Seagrasses are flowering plants that complete their life cycle submerged in seawater. Western Australia has the world’s highest diversity of seagrasses, with 27 species occurring in shallow waters off the coast. Seagrasses form a vital component of marine ecosystems through their services as primary biomass producers, sources of habitat (including breeding and nursery areas) and dissolved oxygen, sediment traps, and nutrient cycling. Seagrass distribution is determined by a combination of shelter, sediment, turbidity, nutrient, temperature, current and tidal influences.
Extensive seagrass meadows occur in protected near-shore areas of the NAR, where clear water, low nutrients and sandy sea floors prevail, and are dominated by the long strap-like Ribbonweed or Strapweed (Posidonia spp) and the thin-stemmed Wireweed (Amphibolis spp).
Seagrass habitats are fragile and susceptible to damage and can take many years to recover from disturbance, such as physical damage/removal and shading due to algal blooms (as a result of increased nutrients), and sedimentation (due to dredging activities and erosion in catchment areas).
More information on seagrasses in Western Australia can be found in the following publications: Flowers of the Ocean: WA’s Expansive Seagrass Meadows; The Wonders of Weed Information Sheet; Fisheries Fact Sheet: Seagrasses; Establishing Reference and Monitoring Sites to Assess a Key Indicator of Ecosystem Health (Seagrass Health) on the central west Coast of Western Australia (see references).
Houtman Abrolhos Islands
An archipelago of 122 islands that lie between 60 and 80 km off the mid-west coast of WA. The Abrolhos Islands stretches for around 100 km and consists of three groups of islands, and accompanying coral reefs – the Wallabi-North Island Group; Easter Group; and Pelsaert (or Southern) Group.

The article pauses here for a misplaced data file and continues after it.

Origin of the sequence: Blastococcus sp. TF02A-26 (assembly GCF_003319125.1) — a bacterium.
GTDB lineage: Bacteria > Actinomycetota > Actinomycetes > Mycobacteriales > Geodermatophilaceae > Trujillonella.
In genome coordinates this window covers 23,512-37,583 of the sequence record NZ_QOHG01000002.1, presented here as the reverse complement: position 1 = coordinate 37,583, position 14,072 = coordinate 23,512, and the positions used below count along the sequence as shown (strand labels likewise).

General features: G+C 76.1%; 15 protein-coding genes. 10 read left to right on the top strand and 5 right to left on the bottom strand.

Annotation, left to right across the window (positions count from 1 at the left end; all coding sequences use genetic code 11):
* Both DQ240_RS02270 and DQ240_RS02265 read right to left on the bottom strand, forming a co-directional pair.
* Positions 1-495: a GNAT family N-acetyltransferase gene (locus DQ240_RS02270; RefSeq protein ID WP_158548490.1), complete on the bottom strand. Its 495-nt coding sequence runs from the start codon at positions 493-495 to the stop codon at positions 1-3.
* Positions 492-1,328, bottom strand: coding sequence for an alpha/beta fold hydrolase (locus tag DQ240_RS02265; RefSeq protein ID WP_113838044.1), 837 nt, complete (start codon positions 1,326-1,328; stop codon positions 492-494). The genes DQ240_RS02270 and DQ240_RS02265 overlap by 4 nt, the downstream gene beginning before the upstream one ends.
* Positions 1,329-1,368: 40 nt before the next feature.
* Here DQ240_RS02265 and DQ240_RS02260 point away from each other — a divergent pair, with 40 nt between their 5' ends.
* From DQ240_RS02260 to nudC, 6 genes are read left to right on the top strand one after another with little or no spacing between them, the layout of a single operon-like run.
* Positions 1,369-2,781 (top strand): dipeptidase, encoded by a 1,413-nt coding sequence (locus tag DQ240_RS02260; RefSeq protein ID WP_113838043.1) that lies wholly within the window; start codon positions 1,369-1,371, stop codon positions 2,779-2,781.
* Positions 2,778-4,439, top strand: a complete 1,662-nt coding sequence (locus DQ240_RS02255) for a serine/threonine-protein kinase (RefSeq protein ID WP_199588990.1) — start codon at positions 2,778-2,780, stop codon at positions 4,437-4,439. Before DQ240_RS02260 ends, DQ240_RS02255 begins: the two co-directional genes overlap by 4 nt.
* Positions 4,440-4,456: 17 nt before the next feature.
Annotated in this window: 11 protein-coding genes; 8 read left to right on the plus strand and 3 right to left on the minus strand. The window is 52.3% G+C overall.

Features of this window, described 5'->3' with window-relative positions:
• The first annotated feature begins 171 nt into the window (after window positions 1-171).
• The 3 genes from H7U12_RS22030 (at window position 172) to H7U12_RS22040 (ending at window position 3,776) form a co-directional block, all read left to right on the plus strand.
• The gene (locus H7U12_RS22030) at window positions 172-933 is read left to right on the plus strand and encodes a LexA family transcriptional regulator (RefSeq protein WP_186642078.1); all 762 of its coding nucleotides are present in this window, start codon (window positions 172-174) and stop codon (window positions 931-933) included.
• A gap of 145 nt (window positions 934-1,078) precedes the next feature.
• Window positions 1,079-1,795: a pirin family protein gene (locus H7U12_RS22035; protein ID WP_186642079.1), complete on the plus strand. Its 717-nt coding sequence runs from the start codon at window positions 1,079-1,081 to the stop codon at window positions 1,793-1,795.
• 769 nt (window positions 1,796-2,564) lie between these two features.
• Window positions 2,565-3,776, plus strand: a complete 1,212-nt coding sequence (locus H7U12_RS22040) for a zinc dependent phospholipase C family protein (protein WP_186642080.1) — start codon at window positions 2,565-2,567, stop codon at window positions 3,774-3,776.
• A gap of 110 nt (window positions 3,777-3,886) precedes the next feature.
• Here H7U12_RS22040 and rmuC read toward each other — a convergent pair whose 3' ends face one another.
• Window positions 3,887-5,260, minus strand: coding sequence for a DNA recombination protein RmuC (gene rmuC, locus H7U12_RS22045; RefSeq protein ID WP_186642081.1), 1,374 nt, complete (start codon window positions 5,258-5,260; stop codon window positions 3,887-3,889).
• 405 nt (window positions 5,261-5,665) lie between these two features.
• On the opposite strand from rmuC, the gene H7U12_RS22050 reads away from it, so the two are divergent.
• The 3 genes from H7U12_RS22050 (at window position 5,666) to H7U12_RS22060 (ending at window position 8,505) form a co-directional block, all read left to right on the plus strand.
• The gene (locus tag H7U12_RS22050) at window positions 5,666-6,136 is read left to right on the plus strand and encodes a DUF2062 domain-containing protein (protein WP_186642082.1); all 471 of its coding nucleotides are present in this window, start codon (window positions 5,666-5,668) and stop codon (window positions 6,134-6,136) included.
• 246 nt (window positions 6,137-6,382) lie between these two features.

The Houtman Abrolhos Nature Reserve has been an A-Class Reserve since 1929 for the purposes of: ‘Conservation of flora and fauna, tourism, and for the purposes associated with the fishing and aquaculture industries.’
Along with being host to a diverse and unique range of both terrestrial and marine plants and animals, the Abrolhos Islands are significant from a historical perspective in relation to numerous shipwrecks as well as the whaling, guano mining, and fishing industries.
The islands provide the northern-most habitat of the Australian sea lion (Neophoca cinerea), which are classified as Vulnerable.
Areas of the Abrolhos below the high water mark and including State territorial waters form part of a Fish Habitat Protection Area (FHPA) that was declared in 1999.
More information can be found in the Department of Fisheries WA, The Abrolhos Islands Information Guide, 2012.
There is very limited fresh water on the islands, all of which is sourced from rainfall (DPIRD 2012). There are freshwater wells on East and West Wallabi Islands, Rat Island and Middle Island, where rainwater drains and percolates into small, shallow limestone caverns. Some of the key issues which pose a threat to water quality at the Abrolhos are wastewater discharge and chemical spills from land based infrastructure and storage areas, marine vessels and jetties.